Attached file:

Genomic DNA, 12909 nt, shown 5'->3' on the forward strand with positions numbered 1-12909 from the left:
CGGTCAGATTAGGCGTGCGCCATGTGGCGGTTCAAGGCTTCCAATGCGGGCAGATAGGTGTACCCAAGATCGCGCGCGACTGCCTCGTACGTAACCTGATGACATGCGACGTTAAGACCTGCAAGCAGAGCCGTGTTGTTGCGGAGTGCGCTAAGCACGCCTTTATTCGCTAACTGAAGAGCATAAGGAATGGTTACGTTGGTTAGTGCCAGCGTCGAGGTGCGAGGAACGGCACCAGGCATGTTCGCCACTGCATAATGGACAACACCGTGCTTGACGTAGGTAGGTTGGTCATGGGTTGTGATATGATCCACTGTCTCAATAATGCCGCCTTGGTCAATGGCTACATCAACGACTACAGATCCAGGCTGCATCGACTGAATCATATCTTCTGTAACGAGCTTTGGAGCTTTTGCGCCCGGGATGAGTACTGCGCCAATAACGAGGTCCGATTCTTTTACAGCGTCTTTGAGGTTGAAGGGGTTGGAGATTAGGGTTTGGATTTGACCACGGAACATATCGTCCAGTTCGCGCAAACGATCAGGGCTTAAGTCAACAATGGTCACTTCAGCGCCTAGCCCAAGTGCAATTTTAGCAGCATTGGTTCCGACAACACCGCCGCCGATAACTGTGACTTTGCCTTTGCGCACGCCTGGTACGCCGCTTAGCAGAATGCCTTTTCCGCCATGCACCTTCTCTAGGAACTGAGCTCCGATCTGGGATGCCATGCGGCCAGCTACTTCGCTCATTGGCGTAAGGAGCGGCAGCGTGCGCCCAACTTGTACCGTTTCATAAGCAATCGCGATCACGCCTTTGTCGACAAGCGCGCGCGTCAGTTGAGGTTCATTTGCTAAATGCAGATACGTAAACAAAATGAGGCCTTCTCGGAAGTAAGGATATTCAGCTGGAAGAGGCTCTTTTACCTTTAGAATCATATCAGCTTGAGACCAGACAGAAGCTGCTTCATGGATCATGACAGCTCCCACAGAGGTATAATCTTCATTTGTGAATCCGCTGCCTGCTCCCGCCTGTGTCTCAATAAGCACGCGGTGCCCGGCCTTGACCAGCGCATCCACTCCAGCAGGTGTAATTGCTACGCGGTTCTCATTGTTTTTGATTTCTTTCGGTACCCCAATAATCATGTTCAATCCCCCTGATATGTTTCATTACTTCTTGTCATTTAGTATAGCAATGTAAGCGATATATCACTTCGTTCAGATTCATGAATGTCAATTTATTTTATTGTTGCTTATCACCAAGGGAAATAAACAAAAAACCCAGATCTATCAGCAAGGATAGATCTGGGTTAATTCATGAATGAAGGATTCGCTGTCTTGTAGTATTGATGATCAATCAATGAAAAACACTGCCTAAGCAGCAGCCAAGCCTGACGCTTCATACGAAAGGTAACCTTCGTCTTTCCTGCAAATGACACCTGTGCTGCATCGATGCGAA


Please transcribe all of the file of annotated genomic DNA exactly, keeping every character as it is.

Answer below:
Genomic DNA, 12909 nt, shown 5'->3' on the forward strand with positions numbered 1-12909 from the left:
CGGTCAGATTAGGCGTGCGCCATGTGGCGGTTCAAGGCTTCCAATGCGGGCAGATAGGTGTACCCAAGATCGCGCGCGACTGCCTCGTACGTAACCTGATGACATGCGACGTTAAGACCTGCAAGCAGAGCCGTGTTGTTGCGGAGTGCGCTAAGCACGCCTTTATTCGCTAACTGAAGAGCATAAGGAATGGTTACGTTGGTTAGTGCCAGCGTCGAGGTGCGAGGAACGGCACCAGGCATGTTCGCCACTGCATAATGGACAACACCGTGCTTGACGTAGGTAGGTTGGTCATGGGTTGTGATATGATCCACTGTCTCAATAATGCCGCCTTGGTCAATGGCTACATCAACGACTACAGATCCAGGCTGCATCGACTGAATCATATCTTCTGTAACGAGCTTTGGAGCTTTTGCGCCCGGGATGAGTACTGCGCCAATAACGAGGTCCGATTCTTTTACAGCGTCTTTGAGGTTGAAGGGGTTGGAGATTAGGGTTTGGATTTGACCACGGAACATATCGTCCAGTTCGCGCAAACGATCAGGGCTTAAGTCAACAATGGTCACTTCAGCGCCTAGCCCAAGTGCAATTTTAGCAGCATTGGTTCCGACAACACCGCCGCCGATAACTGTGACTTTGCCTTTGCGCACGCCTGGTACGCCGCTTAGCAGAATGCCTTTTCCGCCATGCACCTTCTCTAGGAACTGAGCTCCGATCTGGGATGCCATGCGGCCAGCTACTTCGCTCATTGGCGTAAGGAGCGGCAGCGTGCGCCCAACTTGTACCGTTTCATAAGCAATCGCGATCACGCCTTTGTCGACAAGCGCGCGCGTCAGTTGAGGTTCATTTGCTAAATGCAGATACGTAAACAAAATGAGGCCTTCTCGGAAGTAAGGATATTCAGCTGGAAGAGGCTCTTTTACCTTTAGAATCATATCAGCTTGAGACCAGACAGAAGCTGCTTCATGGATCATGACAGCTCCCACAGAGGTATAATCTTCATTTGTGAATCCGCTGCCTGCTCCCGCCTGTGTCTCAATAAGCACGCGGTGCCCGGCCTTGACCAGCGCATCCACTCCAGCAGGTGTAATTGCTACGCGGTTCTCATTGTTTTTGATTTCTTTCGGTACCCCAATAATCATGTTCAATCCCCCTGATATGTTTCATTACTTCTTGTCATTTAGTATAGCAATGTAAGCGATATATCACTTCGTTCAGATTCATGAATGTCAATTTATTTTATTGTTGCTTATCACCAAGGGAAATAAACAAAAAACCCAGATCTATCAGCAAGGATAGATCTGGGTTAATTCATGAATGAAGGATTCGCTGTCTTGTAGTATTGATGATCAATCAATGAAAAACACTGCCTAAGCAGCAGCCAAGCCTGACGCTTCATACGAAAGGTAACCTTCGTCTTTCCTGCAAATGACACCTGTGCTGCATCGATGCGAA